Just a few Easter tidbits. Throw them into the conversation while you’re gorging yourself on chocolate. They’ll amaze your family and friends, and you’ll look like the smartest person in the room.
The most expensive Easter Eggs in the world were made by Faberge for the Russian royal family. In 1885, Tsar Alexander III decided he wanted to give the tsarina something nice for Easter. Of course, when you’re Alexander Romanov, by the Grace of God, Emperor and Autocrat of all the Russias, Tsar of Poland, Grand Duke of Finland etc. etc., you can’t just cruise on down to Walmart Saturday afternoon for some chocolate bunnies. Alexander commissioned jeweller Peter Carl Faberge to make a special “egg” for his wife that wasn’t just a jewel-encrusted bauble. (Apparently, she had plenty of those.) He requested that the “egg” contain something unexpected, a kind of obscenely expensive Kinder Surprise. Faberge created The Hen, an egg that cleverly opened up to reveal a chicken, which also opened to reveal a miniature imperial crown and a tiny ruby pendant. Empress Maria Fedorovna was delighted, and Carl Faberge never had to worry about lunch money again.
In all, Faberge made 50 Imperial Eggs for the Romanovs. During the Russian Revolution in 1917, most of them were confiscated by Lenin and the communists. In the 1920s, when the Soviet Union was slipping into bankruptcy, Lenin’s successor, Stalin, sold many of the eggs abroad to obtain hard foreign currency. Since the break-up of the Soviet Union, enormously rich guy, Victor Vekselberg, has been buying the eggs back and returning them to Mother Russia. Incidentally, of the original 50 Faberge Eggs only 42 are accounted for, so you might want to sneak in and check great-aunt Olga’s jewellery box — just in case.
Of all the holidays in the calendar, only Hallowe’en comes with a bigger sugar shock than Easter. Somewhere around 90 million chocolate rabbits will be consumed in North America this year, and over a billion jellybeans. I’m not sure if these figures include the treats bought by the cheap buggers who wait ‘til next Wednesday — when the bunnies go on sale.
In keeping with the tradition of spring and renewal, in many parts of Europe and eastern North America, it’s considered back luck if you don’t wear a new article of clothing on Easter. The old practice of buying a new Easter bonnet is part of this tradition.
The first Easter baskets were made to look like nests.
Real eggs, not the chocolate variety, contain every single nutrient essential to human survival – and a whole pile of cholesterol that’ll kill ya.
It is a well-known fact that the tastiest parts of a chocolate rabbit are the ears, and now it’s been statistically proven. A recent survey showed that approximately 75% of us eat the bunny’s ears first, 5% eat the feet first, and another 5% the tail. (ugh!) The other 15% of us probably do something unnatural like dip him in our coffee or chop him into bits to share. Sharing chocolate? What an odd idea!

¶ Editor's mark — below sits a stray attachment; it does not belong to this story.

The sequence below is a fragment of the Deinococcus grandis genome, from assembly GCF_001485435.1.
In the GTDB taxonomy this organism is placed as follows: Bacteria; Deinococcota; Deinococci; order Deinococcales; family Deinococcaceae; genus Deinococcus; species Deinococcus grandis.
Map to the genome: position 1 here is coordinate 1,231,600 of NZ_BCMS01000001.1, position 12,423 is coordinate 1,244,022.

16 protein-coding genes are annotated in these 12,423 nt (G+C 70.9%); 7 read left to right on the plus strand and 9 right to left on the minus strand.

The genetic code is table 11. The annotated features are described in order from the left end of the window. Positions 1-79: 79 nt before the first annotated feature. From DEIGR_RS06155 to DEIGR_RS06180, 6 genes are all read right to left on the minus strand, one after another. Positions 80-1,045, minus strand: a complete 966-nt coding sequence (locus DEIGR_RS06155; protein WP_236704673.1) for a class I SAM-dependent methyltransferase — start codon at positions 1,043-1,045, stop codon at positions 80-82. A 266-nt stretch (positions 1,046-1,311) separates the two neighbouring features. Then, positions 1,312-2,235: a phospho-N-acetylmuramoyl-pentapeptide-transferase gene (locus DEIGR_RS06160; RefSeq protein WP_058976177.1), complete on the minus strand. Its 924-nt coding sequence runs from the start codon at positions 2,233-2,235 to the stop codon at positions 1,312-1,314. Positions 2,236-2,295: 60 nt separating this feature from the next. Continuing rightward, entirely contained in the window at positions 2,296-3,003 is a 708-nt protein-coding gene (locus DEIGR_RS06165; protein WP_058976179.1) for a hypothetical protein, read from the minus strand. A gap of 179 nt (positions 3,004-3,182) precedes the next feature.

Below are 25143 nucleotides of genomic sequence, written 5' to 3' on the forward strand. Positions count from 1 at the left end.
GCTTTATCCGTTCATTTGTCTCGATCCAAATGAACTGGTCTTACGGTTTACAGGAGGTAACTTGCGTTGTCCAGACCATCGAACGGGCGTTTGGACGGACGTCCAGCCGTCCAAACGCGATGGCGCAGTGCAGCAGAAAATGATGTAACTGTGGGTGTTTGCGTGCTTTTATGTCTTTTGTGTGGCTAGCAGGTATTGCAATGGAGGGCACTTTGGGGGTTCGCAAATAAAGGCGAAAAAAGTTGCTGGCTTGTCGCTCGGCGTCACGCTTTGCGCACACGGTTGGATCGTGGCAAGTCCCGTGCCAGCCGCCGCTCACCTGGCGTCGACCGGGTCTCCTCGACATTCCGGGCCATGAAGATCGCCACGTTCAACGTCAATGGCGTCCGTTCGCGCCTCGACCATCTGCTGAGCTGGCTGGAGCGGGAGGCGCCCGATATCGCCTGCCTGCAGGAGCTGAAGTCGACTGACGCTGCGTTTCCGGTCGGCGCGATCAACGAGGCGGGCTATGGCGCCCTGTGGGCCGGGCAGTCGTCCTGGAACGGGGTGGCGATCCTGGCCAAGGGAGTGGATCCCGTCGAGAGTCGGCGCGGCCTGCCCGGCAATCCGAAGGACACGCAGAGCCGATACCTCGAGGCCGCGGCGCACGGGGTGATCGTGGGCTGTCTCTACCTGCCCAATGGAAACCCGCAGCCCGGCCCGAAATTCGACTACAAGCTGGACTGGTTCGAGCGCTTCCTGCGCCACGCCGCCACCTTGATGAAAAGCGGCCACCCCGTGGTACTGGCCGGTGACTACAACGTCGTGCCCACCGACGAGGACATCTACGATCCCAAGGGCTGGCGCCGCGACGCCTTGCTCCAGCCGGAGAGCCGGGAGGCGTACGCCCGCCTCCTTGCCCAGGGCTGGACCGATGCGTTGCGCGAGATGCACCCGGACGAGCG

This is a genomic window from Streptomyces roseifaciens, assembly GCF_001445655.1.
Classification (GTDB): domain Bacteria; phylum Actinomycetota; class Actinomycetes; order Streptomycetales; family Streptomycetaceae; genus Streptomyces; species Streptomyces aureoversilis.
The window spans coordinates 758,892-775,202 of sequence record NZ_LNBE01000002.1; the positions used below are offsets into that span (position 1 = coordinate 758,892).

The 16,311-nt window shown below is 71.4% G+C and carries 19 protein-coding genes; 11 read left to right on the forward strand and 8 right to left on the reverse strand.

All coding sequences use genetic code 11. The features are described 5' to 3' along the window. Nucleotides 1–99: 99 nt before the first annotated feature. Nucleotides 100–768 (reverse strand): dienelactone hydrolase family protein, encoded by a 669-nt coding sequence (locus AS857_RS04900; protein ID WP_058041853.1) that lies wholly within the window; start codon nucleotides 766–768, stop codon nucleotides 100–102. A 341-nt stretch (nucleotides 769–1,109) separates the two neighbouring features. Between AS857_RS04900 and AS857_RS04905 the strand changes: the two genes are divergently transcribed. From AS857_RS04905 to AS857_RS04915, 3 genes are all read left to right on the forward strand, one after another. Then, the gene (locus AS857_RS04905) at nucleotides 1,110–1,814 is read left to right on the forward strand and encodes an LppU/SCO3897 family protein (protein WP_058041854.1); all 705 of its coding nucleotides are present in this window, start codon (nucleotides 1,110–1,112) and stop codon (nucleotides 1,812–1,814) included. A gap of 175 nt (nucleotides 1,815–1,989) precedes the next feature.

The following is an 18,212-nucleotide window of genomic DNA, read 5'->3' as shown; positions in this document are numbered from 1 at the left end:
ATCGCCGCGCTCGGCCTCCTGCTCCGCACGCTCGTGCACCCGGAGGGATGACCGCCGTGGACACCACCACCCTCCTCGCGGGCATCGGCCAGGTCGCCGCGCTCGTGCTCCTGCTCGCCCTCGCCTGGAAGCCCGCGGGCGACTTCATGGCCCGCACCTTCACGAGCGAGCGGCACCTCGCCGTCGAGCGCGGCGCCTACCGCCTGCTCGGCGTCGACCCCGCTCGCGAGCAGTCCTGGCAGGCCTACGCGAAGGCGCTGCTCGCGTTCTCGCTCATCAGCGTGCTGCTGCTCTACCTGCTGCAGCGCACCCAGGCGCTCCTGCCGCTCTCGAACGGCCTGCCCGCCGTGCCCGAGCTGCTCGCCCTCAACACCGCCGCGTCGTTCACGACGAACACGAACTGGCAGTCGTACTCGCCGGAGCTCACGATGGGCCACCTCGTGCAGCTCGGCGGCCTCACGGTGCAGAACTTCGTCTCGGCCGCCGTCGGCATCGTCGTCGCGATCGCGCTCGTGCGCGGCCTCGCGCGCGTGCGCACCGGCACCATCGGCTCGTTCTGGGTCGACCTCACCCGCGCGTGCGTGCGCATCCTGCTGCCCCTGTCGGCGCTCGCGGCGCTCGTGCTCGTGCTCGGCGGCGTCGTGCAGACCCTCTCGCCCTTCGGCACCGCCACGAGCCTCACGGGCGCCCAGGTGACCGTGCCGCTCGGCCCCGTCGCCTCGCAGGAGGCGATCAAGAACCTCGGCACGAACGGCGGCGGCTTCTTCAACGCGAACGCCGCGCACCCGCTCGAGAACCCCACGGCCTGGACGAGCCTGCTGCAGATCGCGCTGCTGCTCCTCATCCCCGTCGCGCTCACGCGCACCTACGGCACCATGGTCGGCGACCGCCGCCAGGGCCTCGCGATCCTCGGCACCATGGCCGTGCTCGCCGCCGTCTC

Pretzels, the proverbial beer snack, started out in the medieval church where monks used flour and water (two of the ingredients allowed during Lent) to create a treat for children who had learned their prayers. They were called brezel in Germany and pretiola in Italy and were often given to babies to suck on during the long Easter church services. The particular folded arms of the dough are reminiscent of the folded arms of devotion.
And finally, just so the anti-Christian louts don’t show their ignorance again this year, here’s a quick-and-dirty history of how we got from Jesus and the crucifiction to Easter bunnies and chocolate eggs. The early Christians were not as stupid as some people seem to think. Actually, they had a very clever Sales and Marketing department. They realized that the heathen hordes already had some pretty healthy spring festivals that celebrated the end of winter. What they did was attach Christ’s resurrection and the renewal of the spirit to the established idea of the renewal of the earth. From there, it was mere baby steps to preaching the gospel in terms that the local peasantry could understand. In fact, the name “Easter” probably comes from the ancient Anglo-Saxon goddess Eastre. She was the goddess of the dawn and fertility, and her symbols were the egg and the rabbit or hare. The Christians just cashed in on her success and slowly squeezed her out of the picture. By the time The Venerable Bede was writing about her in the 8th century, she was already ancient history.
Happy Easter, everybody!